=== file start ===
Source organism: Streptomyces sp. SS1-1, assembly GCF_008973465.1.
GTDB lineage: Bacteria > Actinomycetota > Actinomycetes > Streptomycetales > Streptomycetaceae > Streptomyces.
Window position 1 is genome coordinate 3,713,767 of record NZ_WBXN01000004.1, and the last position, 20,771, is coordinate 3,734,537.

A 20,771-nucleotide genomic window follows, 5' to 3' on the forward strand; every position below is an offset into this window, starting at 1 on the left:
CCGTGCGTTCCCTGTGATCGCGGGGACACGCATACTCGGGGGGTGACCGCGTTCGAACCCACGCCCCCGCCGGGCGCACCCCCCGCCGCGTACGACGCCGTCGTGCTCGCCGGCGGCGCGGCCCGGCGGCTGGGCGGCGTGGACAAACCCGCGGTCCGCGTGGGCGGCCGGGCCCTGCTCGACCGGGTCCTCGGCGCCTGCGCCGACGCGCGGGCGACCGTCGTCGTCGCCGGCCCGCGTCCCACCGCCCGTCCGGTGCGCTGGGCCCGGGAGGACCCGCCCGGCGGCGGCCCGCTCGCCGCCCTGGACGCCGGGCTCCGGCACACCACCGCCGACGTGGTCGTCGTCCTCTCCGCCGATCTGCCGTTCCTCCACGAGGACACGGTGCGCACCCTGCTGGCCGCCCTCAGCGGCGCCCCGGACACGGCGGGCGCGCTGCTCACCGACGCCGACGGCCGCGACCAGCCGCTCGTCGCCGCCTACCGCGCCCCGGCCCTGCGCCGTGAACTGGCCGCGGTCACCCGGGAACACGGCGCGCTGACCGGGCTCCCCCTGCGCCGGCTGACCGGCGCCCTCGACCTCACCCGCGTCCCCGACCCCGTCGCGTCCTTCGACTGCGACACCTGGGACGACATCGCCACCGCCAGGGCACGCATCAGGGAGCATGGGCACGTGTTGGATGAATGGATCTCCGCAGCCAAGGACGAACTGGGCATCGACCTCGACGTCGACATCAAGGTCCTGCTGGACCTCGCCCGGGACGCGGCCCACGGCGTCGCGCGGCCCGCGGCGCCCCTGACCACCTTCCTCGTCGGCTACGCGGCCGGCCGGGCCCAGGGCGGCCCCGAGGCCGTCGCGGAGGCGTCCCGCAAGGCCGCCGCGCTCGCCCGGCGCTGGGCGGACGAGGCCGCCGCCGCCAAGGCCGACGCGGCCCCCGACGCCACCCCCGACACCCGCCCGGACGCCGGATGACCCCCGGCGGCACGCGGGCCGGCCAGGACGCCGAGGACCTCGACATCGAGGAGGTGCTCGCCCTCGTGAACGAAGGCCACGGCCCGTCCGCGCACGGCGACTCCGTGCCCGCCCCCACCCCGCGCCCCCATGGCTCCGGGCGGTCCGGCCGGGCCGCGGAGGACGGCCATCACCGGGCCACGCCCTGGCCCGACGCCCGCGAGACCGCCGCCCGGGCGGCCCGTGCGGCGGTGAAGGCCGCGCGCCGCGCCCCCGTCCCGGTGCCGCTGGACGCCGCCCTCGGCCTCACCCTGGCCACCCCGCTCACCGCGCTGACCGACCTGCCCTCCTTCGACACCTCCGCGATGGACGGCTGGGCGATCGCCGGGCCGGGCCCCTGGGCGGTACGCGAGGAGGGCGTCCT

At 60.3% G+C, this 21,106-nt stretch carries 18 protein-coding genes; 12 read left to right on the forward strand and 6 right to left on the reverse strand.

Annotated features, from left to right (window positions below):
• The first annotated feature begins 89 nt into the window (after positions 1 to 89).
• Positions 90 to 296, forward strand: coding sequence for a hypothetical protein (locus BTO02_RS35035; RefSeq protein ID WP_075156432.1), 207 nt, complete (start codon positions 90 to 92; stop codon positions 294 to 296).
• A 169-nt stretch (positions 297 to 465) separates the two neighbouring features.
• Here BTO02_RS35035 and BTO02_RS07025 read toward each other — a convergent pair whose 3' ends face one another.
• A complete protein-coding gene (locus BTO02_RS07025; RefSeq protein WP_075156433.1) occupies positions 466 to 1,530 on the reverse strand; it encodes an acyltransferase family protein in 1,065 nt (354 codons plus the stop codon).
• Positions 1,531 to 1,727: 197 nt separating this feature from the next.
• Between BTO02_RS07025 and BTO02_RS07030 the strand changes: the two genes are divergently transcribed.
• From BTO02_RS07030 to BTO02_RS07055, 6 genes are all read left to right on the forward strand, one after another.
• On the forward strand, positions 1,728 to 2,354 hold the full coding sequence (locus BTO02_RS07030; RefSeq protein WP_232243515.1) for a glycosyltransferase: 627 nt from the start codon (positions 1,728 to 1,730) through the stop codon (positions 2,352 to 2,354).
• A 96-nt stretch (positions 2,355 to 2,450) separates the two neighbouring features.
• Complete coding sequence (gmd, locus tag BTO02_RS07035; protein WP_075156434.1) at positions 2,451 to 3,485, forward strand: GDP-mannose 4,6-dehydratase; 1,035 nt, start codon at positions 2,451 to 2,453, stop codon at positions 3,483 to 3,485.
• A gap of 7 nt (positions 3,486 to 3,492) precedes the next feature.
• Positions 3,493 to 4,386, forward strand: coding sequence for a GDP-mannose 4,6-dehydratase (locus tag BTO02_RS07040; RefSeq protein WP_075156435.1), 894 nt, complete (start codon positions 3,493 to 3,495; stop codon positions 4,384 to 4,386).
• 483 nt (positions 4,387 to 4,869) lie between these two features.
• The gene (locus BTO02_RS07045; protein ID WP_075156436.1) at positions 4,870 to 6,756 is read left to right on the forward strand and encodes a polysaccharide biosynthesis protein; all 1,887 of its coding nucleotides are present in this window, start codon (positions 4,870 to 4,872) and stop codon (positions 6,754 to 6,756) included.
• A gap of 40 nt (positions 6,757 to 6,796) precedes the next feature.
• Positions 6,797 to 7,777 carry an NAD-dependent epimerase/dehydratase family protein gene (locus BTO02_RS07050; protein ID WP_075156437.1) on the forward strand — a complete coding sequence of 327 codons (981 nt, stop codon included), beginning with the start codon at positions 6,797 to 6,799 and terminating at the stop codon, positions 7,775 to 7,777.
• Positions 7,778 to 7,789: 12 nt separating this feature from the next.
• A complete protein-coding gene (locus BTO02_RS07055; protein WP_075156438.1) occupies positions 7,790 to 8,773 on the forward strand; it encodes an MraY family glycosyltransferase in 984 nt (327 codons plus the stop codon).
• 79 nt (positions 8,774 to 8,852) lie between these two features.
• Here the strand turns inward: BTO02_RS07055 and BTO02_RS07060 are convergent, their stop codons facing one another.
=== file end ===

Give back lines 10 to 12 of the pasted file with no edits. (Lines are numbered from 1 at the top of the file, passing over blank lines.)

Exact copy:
• A 169-nt stretch (positions 297 to 465) separates the two neighbouring features.
• Here BTO02_RS35035 and BTO02_RS07025 read toward each other — a convergent pair whose 3' ends face one another.
• A complete protein-coding gene (locus BTO02_RS07025; RefSeq protein WP_075156433.1) occupies positions 466 to 1,530 on the reverse strand; it encodes an acyltransferase family protein in 1,065 nt (354 codons plus the stop codon).